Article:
But of course there are many more problems in France than the present problem of Brittany. It has been argued, and is being argued, that since the central government can make no more economic concessions than it made in the early summer of last year after the collapse of the student revolt and the relative success of the workers' revolt, there is no real solution. This assumes that the French workers are totally in- capable of doing simple sums. Some of them, including the Communist party, could see that inflation would in fact wipe out most of the gains, as no doubt it is doing. But it is true that the French have suffered for a long time from the illusion that governments can decree a level of production, a level of profit, and a level of wages. It is hardly necessary to say that illusions of this kind are unknown in Britain (where is the National Plan, by the way?). Inside the Common Market, the French economy has got to compete. It may be that the fight for the con- trol of Saint-Gobain is a great deal more im- portant than the political manifestoes of Nan- terre or anywhere else.
I have no doubt that the economic ideas of M Pompidou are clearer, and perhaps more relevant to the French situation, than those of General de Gaulle. On the other hand, the ideas of General de Gaulle are probably a great deal more relevant than the ideas of the demoralised and divided left. Indeed, I am not quite certain that the General's ideas of bringing the workers into close participation with the general eco- nomic mechanism is quite as foolish as it sounds. For the alienation of the French workers from the French state is one of the
great weaknesses of France and has been so since the Commune of 1871.
But there is another aspect of France which is very much neglected. There is the rapid growth in France of a new technocratic class. The old technocratic class, centred in the grandes ecoles, Polytechnique, Normale and Centrale, is very inadequate for the present problems of France, as Professor Gilpin of Princeton has pointed out in his very remarkable book on the state of French science and technology. There are a great many young technologists who are not 'X' (or Polytechniciens) but have lively ideas about the present and future of the French eco- nomy. These young people at Caderache, Pierre- latte, and other centres of advanced technology have very little to do, spiritually or otherwise, with the sociologists of Nanterre, and the Gaul- list idea of breaking up the outrageous cen- tralisation of the higher educational system may give these people a chance to improve the system and may also give them a chance to use their technical knowledge as it is used in the United States or in Germany.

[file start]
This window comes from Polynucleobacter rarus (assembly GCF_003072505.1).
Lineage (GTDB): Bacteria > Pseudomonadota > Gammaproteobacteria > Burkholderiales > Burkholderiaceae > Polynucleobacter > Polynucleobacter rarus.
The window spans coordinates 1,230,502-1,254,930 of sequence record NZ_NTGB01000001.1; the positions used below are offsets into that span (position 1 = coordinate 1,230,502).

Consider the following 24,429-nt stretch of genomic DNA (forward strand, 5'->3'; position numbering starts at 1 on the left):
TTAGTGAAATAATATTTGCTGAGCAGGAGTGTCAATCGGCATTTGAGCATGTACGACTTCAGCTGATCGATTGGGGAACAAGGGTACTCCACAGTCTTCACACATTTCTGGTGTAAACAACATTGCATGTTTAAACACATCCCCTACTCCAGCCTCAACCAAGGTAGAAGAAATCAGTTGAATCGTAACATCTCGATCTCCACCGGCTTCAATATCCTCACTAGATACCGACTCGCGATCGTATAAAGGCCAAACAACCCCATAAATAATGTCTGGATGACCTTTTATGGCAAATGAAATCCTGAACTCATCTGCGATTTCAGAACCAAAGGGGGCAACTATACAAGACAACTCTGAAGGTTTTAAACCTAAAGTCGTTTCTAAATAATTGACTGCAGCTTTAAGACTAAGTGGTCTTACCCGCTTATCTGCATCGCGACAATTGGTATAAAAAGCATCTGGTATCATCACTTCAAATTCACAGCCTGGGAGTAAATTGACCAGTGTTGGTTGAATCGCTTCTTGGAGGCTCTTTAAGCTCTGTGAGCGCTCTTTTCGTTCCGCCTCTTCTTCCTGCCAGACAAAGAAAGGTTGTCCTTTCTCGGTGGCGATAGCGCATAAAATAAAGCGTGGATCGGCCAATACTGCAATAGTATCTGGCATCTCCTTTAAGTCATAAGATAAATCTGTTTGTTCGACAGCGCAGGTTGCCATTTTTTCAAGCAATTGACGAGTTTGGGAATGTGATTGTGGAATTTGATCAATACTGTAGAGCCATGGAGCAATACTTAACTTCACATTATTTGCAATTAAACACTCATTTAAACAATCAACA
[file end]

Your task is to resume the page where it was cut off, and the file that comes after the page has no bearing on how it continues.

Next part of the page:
It is not noted enough that a great deal of the hostility to the decentralisation of the French educational system which M Edgar Faure is carrying out with the General's support comes from the old Jacobin tradition. There must be no dissident groups of any kind tolerated by the Republic. Our hostility to such an idea has, of course, a certain amount of smugness about it. After all, as Matthew Arnold pointed out nearly a century ago, before you attack the French for having a system in which every boy is learning the same lesson at the same time, you might try to find out what the lesson is, and is it well taught. Nevertheless, I think there is no doubt
that the educational centralisation has been an immense handicap and the prestige of the grandes ecoles one of the greatest dangers to the intellectual and economic life of France. (Not enough people notice that in the great student revolution of last May the students of the grandes ecoles paid not the slightest attention to M Cohn-Bendit and his allies who so excited the hopes of the present leaders of revolution at the LSE.) I think the importance of the old school net- work of Polytechniciens is exaggerated. There are people who have done very well without being 'X.' After all, our old school tie people are not selected on the same grounds as Poly- techniciens. Blood counts for at least as much as brains and often runs counter to brains even in France. And there is a basic revolutionary force which is underestimated and whose im- pact we do not yet fully appreciate. France has now a young population. This has not happened for well over a century. Nobody knows what a young France is going to be like. It may, of course, wash away the whole Gaullist system. On the other hand, it may wash away a whole series of traditions of left-wing militancy which have very little to do with the realities of modern French life.
The recent elections to the councils of students in the universities suggest that, out- side Paris with its immense overplus of students indulging in general cultural activities, there are a great many hard-headed, if you like selfish and even greedy young Frenchmen and young Frenchwomen who see a new France full of an Americanised culture that M Sartre may despise but to which most Frenchmen pay the greatest flattery of imitation.